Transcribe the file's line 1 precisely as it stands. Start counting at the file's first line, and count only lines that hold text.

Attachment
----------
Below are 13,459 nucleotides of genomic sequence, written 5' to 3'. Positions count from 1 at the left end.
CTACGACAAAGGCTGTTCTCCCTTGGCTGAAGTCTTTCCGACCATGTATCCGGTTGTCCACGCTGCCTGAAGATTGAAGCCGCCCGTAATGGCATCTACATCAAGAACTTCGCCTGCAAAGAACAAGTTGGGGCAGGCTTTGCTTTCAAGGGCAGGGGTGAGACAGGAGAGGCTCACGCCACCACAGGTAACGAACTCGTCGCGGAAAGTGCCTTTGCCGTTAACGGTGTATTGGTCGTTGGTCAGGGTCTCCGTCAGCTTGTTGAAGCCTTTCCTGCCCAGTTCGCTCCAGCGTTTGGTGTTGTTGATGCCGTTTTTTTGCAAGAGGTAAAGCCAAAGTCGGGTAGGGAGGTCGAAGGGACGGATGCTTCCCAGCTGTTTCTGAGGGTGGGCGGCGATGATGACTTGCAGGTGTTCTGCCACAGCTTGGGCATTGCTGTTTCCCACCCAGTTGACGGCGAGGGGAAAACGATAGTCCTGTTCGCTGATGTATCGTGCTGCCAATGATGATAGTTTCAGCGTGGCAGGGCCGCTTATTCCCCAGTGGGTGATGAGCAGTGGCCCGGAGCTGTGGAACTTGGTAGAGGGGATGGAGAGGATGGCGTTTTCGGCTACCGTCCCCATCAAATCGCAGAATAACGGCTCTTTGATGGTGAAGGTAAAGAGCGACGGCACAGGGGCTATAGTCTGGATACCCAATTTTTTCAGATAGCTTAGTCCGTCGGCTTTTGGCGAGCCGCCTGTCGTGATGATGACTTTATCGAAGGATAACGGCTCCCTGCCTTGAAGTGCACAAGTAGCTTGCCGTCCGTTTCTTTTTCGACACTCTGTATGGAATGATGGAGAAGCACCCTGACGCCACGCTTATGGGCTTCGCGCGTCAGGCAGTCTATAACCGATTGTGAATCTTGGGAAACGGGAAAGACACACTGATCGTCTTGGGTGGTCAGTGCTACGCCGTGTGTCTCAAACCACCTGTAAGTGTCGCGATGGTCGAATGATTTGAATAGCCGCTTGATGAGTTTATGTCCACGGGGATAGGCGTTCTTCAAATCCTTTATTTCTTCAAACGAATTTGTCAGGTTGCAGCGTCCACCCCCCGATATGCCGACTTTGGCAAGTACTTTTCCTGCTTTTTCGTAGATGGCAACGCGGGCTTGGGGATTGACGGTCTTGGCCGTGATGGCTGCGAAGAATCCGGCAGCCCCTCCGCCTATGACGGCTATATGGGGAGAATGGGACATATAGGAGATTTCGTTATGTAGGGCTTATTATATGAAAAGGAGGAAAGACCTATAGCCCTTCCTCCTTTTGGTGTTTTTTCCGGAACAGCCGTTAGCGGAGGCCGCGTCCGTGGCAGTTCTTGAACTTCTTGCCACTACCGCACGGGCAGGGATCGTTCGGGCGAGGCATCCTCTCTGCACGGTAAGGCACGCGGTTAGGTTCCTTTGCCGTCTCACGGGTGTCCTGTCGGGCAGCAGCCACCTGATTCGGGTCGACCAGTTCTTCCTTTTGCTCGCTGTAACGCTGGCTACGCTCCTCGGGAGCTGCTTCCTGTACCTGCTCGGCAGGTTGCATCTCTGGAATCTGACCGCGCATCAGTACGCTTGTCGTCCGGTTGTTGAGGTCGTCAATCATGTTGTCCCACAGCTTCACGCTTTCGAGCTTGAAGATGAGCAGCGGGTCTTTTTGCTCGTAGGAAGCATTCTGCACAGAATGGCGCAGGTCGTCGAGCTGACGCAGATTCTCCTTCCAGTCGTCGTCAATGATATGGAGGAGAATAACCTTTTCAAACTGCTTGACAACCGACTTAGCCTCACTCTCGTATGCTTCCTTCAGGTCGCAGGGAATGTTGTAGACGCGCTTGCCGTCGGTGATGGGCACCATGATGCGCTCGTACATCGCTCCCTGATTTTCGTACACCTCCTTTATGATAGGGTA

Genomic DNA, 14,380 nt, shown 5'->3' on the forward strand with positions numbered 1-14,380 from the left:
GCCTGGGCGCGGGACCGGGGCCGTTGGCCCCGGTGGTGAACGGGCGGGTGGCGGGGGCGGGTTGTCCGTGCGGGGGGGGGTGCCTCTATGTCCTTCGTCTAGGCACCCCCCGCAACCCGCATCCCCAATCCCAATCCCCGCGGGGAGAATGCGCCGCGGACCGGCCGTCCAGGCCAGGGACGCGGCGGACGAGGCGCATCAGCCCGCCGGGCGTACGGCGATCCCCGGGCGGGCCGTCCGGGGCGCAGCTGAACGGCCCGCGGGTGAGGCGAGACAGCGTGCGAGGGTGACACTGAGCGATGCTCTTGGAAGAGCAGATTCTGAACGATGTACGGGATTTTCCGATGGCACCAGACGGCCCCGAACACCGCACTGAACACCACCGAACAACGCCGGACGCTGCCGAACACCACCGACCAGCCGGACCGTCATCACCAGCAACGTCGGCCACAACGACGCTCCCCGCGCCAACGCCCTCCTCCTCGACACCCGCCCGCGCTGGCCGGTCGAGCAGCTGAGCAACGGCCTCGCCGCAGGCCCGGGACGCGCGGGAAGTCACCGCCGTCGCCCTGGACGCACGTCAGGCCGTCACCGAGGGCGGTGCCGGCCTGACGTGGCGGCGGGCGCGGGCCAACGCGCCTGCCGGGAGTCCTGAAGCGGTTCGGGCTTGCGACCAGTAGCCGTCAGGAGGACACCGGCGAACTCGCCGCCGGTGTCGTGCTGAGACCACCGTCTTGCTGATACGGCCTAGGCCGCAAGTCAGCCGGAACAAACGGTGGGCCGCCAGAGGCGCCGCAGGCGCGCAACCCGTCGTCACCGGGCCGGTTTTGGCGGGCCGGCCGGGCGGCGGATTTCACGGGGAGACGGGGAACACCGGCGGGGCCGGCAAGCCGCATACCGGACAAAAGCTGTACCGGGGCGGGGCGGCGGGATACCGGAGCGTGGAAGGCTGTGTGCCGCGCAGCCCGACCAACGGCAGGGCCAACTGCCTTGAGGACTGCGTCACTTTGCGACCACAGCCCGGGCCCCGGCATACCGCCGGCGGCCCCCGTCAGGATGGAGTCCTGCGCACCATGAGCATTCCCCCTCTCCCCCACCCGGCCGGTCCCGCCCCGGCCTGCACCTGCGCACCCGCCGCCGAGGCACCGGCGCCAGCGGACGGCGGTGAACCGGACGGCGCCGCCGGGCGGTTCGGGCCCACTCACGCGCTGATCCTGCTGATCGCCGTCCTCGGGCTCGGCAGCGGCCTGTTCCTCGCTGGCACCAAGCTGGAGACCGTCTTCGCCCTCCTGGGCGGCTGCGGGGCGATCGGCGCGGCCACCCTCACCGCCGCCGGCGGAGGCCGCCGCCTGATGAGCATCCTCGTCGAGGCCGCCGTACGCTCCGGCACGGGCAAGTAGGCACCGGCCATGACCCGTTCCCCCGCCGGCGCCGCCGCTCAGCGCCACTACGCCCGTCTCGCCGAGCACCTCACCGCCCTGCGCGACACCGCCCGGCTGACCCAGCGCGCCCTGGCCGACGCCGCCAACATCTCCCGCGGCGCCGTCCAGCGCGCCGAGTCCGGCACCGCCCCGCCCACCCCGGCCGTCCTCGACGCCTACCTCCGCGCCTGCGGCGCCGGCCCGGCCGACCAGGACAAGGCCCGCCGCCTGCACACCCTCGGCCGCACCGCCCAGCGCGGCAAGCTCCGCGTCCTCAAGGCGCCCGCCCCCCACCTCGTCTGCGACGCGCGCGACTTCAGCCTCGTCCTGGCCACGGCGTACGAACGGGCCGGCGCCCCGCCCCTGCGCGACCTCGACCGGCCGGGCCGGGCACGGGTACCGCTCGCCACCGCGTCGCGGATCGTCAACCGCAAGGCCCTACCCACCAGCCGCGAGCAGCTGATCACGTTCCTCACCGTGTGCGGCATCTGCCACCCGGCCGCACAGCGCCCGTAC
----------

Below are 13,459 nucleotides of genomic sequence, written 5' to 3'. Positions count from 1 at the left end.